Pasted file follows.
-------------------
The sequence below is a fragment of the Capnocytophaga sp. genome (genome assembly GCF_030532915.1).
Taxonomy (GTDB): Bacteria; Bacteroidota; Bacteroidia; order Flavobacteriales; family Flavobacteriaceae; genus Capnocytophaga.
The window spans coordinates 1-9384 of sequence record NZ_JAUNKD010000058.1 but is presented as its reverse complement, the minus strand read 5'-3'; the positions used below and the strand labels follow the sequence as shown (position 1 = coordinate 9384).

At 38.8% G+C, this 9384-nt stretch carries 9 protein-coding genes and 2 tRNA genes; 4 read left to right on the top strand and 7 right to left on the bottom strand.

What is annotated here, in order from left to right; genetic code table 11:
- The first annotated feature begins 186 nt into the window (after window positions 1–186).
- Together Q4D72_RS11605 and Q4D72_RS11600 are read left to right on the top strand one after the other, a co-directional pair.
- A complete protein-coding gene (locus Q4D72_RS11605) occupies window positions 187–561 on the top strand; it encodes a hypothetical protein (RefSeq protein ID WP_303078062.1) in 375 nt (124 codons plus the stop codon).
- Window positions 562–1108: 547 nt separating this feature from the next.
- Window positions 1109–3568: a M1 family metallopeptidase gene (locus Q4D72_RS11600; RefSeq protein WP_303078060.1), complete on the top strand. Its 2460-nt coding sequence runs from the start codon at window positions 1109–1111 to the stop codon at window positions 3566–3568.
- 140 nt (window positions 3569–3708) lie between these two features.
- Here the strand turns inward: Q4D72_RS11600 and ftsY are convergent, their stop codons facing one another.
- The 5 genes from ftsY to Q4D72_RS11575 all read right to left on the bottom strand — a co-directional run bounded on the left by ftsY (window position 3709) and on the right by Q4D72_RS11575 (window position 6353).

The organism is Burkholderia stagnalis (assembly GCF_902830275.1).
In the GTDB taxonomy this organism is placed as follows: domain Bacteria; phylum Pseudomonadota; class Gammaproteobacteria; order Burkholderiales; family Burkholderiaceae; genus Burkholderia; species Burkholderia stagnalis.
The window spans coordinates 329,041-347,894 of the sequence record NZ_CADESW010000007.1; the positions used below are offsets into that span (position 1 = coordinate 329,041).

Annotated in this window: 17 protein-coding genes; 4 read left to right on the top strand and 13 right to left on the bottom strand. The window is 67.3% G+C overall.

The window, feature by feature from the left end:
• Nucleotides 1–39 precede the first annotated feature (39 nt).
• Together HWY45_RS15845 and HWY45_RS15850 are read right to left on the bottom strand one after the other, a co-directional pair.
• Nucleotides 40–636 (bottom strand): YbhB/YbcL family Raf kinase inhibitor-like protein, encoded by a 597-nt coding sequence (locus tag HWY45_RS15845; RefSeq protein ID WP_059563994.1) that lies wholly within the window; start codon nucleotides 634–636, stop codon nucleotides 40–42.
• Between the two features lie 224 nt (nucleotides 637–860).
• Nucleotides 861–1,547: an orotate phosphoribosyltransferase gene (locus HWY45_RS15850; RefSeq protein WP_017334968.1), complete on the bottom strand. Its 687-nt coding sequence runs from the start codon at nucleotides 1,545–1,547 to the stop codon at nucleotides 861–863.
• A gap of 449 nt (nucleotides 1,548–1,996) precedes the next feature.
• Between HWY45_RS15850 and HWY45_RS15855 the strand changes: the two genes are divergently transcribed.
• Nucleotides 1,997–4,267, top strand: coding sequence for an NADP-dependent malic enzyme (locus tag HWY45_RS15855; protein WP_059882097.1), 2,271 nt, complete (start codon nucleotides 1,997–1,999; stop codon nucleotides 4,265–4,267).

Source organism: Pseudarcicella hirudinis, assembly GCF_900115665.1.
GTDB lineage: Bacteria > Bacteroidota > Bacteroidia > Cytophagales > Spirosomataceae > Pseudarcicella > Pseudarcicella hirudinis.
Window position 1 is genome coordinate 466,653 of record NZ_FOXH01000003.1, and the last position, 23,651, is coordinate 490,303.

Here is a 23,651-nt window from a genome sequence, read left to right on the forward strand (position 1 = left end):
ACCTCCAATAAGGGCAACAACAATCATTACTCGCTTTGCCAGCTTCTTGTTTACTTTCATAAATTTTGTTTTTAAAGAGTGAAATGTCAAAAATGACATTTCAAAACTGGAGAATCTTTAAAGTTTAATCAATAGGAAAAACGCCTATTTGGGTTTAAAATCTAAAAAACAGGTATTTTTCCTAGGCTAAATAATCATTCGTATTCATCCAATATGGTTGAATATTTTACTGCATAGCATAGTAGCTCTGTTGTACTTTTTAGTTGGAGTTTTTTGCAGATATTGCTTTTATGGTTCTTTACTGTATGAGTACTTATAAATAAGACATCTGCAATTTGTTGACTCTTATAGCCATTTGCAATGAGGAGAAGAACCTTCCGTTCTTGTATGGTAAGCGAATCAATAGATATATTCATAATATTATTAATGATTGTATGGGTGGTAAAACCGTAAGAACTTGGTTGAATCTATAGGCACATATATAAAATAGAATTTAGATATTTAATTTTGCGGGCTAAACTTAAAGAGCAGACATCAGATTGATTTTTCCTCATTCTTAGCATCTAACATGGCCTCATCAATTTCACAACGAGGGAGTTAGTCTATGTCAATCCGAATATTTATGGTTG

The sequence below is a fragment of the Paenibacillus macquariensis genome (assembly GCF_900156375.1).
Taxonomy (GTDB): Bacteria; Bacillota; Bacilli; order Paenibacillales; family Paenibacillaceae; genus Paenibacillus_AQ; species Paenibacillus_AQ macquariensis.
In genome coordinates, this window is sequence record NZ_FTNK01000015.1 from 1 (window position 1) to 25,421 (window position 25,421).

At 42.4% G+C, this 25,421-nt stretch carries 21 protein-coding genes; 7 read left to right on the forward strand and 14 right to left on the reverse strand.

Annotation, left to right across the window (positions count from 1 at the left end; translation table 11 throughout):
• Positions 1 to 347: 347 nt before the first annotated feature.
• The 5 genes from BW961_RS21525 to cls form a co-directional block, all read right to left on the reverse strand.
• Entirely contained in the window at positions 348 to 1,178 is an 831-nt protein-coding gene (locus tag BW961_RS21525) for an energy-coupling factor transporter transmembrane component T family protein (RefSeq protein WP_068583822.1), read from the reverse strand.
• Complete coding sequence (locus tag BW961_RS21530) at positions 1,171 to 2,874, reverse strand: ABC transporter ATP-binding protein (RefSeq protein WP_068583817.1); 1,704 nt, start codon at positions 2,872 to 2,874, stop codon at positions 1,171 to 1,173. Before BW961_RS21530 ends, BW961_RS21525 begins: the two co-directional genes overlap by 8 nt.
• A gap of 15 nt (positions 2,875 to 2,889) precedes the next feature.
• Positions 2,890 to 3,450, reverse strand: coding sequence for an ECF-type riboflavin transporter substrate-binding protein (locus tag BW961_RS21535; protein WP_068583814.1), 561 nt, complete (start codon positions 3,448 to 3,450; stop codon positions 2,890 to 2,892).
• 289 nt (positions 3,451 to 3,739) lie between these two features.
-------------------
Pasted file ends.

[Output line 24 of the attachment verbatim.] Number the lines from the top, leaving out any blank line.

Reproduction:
• A gap of 449 nt (nucleotides 1,548–1,996) precedes the next feature.